U.S. Republican lawmakers advocated raising federal tax revenue by limiting deductions rather than by raising rates to avert the so-called fiscal cliff, as Democrats pushed for higher rates on upper-income earners.

Econ Comments & Analysis                                                                                            
Forbes | Before Going Over The Fiscal Cliff, Let The Markets Score The Competing Tax Plans
When it returns from its Thanksgiving break, the lame duck 112th Congress will be faced with having to do something about the “fiscal cliff”, the enormous tax increases and spending cuts that are scheduled to occur on January 1, 2013.  If nothing is done, taxes will go up in 2013 by about $500 billion, or 3.1% of GDP.  In addition, spending cuts of about $140 billion, or 0.9% of GDP, will take effect.
AEI | Should the Top Marginal Income Tax Rate Be 73 Percent?
My own view is that what we ought to do is the kind of thing that Chairman Ben Bernanke has urged the U.S. government to do: make good long-run plans for resolving our budget difficulties without imposing severe fiscal stringency in the short-run and that accommodative monetary policy is a good idea. But these are not very original ideas. I think eighty percent of the economics profession would agree with this. The problem is to figure out how in the real world to get these things done.
Washington Times | Congress faces first tax reform test
The main federal subsidy for wind energy is set to expire in six weeks. Supporters and opponents both are out in full force on Capitol Hill, for the issue has a symbolic importance. The wind energy subsidy is a bellwether for comprehensive tax reform.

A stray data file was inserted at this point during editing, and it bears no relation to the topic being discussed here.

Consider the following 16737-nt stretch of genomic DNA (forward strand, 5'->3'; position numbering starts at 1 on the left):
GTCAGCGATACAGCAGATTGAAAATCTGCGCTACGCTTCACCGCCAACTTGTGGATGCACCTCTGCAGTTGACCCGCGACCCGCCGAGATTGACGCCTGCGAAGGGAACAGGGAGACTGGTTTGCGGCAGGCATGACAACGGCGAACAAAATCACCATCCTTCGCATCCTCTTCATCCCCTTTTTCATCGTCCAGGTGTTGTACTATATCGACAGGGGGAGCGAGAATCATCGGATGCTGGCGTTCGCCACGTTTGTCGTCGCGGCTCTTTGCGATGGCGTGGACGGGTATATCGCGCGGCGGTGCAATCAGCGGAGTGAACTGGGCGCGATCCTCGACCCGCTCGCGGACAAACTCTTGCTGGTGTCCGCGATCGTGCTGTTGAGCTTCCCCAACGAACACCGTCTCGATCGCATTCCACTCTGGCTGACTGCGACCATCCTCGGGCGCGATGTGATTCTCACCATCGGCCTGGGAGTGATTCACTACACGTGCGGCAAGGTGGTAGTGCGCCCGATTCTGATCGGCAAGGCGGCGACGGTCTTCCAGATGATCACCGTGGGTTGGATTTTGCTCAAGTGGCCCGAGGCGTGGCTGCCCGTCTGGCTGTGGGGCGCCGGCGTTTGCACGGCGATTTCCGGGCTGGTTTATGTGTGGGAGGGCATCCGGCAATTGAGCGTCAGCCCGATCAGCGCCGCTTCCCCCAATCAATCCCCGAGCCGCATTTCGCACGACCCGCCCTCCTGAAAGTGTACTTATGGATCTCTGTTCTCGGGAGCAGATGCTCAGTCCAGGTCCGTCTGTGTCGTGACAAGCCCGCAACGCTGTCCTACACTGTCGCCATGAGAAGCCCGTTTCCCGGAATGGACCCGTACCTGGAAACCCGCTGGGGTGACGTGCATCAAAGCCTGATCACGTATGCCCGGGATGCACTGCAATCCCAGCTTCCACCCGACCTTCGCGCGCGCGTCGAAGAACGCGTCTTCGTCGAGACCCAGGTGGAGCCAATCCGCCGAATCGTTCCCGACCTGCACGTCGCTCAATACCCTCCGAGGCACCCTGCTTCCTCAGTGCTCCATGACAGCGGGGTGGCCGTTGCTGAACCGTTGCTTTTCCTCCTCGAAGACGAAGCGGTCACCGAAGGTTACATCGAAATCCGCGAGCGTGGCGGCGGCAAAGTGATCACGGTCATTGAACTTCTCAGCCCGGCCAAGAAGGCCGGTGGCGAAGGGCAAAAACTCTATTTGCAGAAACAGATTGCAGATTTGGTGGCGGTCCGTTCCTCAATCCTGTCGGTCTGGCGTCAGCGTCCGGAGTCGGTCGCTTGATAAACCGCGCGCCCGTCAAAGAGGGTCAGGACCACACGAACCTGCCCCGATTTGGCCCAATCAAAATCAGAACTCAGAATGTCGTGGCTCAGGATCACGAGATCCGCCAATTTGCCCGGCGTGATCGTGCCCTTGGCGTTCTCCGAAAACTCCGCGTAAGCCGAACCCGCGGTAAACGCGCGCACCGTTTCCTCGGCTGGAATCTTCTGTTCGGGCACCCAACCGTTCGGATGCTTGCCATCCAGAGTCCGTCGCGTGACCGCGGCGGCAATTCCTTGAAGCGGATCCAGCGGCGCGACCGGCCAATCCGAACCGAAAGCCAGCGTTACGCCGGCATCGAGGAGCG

IRS | A Quarterly Statistics of Income Report
The report provides the earliest published annual financial statistics obtained from the various types of tax and information returns fi led, as well as information from periodic or special analytical studies of particular interest to students of the U.S. tax system, tax policymakers, and tax administrators.

AEI | Wanted: Pro-growth tax reform for the real world
America needs faster economic growth. Faster growth would mean more jobs, higher incomes, and less debt. Not only has the economy been slow to recover from the Great Recession and Financial Crisis, it was no great shakes even before the meltdown.


WSJ | Deadline Looms for Long-Term Unemployed
More than 40% of the nearly five million Americans who receive unemployment insurance are set to lose those benefits if federal programs expire as scheduled at year-end.

WSJ | How Long Can You Collect Unemployment Benefits?
When job losses skyrocketed in 2008, Congress passed emergency measures to supplement state-level unemployment insurance programs, which generally offer six months of benefits. At their peak, the federally backed programs extended benefits to up to 99 weeks in some — though never all — states.


CNN Money | Fiscal cliff tax deal: Getting to $1 trillion
Leaders in Washington say they want to make a "down payment" on deficit reduction and avert the fiscal cliff.
NY Times | States Want to Have Say During Talks Over Budget
Their states are still recovering from the recession, and now the nation’s governors are bracing, again, for cuts in federal aid.
Washington Times | EU summit ends without budget deal
A summit of the European Union’s 27 national leaders, charged with agreeing on a long-term budget for the bloc, broke up Friday afternoon without being able to reach a deal.